Syria talks to continue despite deadlock over power transfer
Syrian peace talks in Geneva were deadlocked Monday over the issue of transferring power, but neither side walked away and the UN said the question of a political transition would be back on the table.
Geneva: Syrian peace talks in Geneva were deadlocked Monday over the issue of transferring power, but neither side walked away and the UN said the question of a political transition would be back on the table.
UN mediator Lakhdar Brahimi admitted that talks "haven`t produced much". But he said he would bring the country`s warring sides together again on Tuesday for another attempt at political discussions.
"Tomorrow we are going to put forward the Geneva communique... then we are going to decide with them how we are going to proceed in discussing its many elements," he said, in reference to a text agreed by world powers in 2012 that calls for the creation of a transitional governing body in Syria.
"We are doing what the situation allows, what the market can bear," he told reporters who pressed him on the slow pace of peace efforts.
Monday marked the third day of UN-sponsored talks between the two sides in Geneva and the first dealing with political issues.
The two sides have been brought together in the biggest diplomatic push yet to end a civil war that has left more than 130,000 dead and forced millions from their homes.
Monday`s session broke up quickly after the regime set out a statement of principles that did not deal with a political transition and was immediately rejected by the opposition.
Regime delegation member Buthaina Shaaban said the government had presented "political principles which we thought no two Syrian persons should disagree with" -- including protecting the country`s sovereignty, preserving state institutions and stopping the threat from "terrorist" groups.
"We were surprised that this basic paper was rejected by the other side," she said.
Rima Fleihan, a member of the opposition National Coalition`s delegation, said: "The discussions were not constructive today because of the regime`s strategy to deflect... (and) change the subject by talking of terrorism."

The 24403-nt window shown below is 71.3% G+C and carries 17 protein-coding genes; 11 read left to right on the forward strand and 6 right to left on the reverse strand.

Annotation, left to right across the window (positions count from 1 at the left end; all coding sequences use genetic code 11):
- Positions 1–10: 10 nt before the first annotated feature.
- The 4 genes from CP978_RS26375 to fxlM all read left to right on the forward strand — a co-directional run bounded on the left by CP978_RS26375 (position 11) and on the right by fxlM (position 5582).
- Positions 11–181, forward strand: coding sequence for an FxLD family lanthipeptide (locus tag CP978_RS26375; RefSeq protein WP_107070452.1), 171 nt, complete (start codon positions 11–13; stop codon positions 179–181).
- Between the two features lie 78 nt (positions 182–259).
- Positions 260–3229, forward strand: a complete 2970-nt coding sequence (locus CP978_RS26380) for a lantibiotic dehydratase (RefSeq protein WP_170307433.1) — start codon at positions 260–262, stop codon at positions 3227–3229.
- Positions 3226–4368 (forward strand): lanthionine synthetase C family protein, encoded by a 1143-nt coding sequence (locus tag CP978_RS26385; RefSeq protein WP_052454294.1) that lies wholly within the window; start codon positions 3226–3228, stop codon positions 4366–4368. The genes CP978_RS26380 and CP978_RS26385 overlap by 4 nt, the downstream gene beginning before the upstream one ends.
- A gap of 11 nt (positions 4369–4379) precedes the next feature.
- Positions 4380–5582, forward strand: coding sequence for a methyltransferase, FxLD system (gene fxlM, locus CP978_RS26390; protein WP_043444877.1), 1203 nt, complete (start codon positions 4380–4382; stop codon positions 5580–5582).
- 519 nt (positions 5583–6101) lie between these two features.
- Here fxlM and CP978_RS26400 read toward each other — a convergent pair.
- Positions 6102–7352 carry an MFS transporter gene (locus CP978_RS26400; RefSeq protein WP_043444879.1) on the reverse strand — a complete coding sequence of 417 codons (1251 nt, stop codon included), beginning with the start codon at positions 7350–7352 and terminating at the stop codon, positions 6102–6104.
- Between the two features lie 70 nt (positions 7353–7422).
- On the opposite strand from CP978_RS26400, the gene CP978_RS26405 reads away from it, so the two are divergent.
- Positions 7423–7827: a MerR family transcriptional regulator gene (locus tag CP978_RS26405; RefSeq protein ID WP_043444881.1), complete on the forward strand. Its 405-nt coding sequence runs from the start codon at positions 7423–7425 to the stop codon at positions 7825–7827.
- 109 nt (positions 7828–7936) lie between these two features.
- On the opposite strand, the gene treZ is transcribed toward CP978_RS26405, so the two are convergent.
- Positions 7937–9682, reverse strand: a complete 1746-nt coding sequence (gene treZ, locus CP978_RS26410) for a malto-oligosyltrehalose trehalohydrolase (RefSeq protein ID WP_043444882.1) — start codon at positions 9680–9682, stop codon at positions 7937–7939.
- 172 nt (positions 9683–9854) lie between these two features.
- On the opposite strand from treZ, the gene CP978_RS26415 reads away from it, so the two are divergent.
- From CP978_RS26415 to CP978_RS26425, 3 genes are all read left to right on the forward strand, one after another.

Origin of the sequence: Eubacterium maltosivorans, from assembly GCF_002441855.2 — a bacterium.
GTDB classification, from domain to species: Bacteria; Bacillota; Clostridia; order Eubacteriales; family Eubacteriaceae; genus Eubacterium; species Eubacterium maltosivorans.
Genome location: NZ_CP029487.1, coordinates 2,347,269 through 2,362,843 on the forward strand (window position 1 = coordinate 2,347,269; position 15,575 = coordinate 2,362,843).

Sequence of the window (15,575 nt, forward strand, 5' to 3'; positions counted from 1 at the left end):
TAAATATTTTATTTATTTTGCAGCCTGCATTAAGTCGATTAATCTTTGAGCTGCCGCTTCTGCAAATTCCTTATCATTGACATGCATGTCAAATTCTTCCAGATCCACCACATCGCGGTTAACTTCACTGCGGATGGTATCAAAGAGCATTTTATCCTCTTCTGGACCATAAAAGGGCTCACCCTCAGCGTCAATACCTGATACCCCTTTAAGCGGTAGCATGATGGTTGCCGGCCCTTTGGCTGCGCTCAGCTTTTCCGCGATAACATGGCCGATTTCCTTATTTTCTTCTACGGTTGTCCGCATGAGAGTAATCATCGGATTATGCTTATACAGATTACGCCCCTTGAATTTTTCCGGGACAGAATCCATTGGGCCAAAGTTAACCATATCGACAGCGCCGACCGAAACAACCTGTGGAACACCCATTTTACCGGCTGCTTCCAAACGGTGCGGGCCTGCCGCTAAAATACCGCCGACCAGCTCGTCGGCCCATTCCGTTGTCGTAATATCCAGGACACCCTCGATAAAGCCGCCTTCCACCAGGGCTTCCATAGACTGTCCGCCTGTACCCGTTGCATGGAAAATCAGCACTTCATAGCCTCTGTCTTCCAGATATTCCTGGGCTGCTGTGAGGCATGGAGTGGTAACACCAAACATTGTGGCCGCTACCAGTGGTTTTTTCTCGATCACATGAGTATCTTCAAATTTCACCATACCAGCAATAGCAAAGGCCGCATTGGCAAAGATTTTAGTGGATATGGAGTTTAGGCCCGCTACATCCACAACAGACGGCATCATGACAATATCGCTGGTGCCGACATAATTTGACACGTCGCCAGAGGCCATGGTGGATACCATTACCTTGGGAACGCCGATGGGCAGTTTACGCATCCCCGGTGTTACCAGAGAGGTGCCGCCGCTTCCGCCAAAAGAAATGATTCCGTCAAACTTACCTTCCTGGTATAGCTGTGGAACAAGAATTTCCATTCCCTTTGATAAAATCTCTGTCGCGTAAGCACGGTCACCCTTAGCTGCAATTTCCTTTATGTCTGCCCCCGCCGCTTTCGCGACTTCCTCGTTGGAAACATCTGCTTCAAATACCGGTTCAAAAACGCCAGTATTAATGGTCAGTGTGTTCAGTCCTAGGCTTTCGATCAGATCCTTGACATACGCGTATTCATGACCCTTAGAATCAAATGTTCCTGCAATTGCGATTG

Officials on both sides said they had no plans to leave the talks however.
The opposition says President Bashar al-Assad must leave power and a transitional government be formed based on the agreement reached during a first peace conference in Geneva in 2012.
The regime says Assad`s role is not up for debate at this conference -- dubbed Geneva II -- and denies that the initial Geneva deal requires him to go.
In Damascus, official Syrian media made it clear that Assad`s continued leadership remained a line that negotiators would not cross.
"Those who are deluding themselves must understand that the government delegation to Geneva II did not go to this conference to hand power to those who have conspired against the people," the Tishreen state newspaper said.
"They are in Geneva to speak in the name of the Syrian people who have been the target of terrorism by armed groups linked to Al-Qaeda," it said.
The regime accuses the opposition and its international backers of promoting "terrorism" in the country, pointing to militant Islamist rebel groups like the Islamic State of Iraq and the Levant (ISIL) and the Al-Nusra Front.
In the first tangible promise to emerge from the talks, Brahimi said Sunday the regime had agreed to allow women and children safe passage from besieged rebel-held areas of the city of Homs.
The regime`s promise raised some hopes of humanitarian relief, but was greeted by scepticism on the ground.
Activists in rebel areas of Homs said residents had "no trust" in the regime and first wanted aid supplies and guarantees that those leaving would not be arrested.
The opposition also raised concerns about a regime demand to receive a list of names of men who want to leave, saying this was part of intelligence gathering.
The Old City of Homs has been under siege since June 2012 after rebels there rose against the regime, with an estimated 500 families living with near-daily shelling and the barest of supplies.
Brahimi has also expressed hope that a convoy of humanitarian aid will be allowed to enter the besieged area on Monday, saying rebel forces had already agreed and the local governor was considering the issue.
The Red Cross said there as no movement by midday on Monday.
"Until today noon, there has been no concrete step taken for any operation of this type in Homs Old City," Robert Mardini, head of operations for the Middle East at the International Committee of the Red Cross (ICRC), told AFP.
The talks have also touched on possible prisoner exchanges, with the opposition saying it had a preliminary list of 47,000 people held by the government, including 2,300 women and children whose names it had submitted.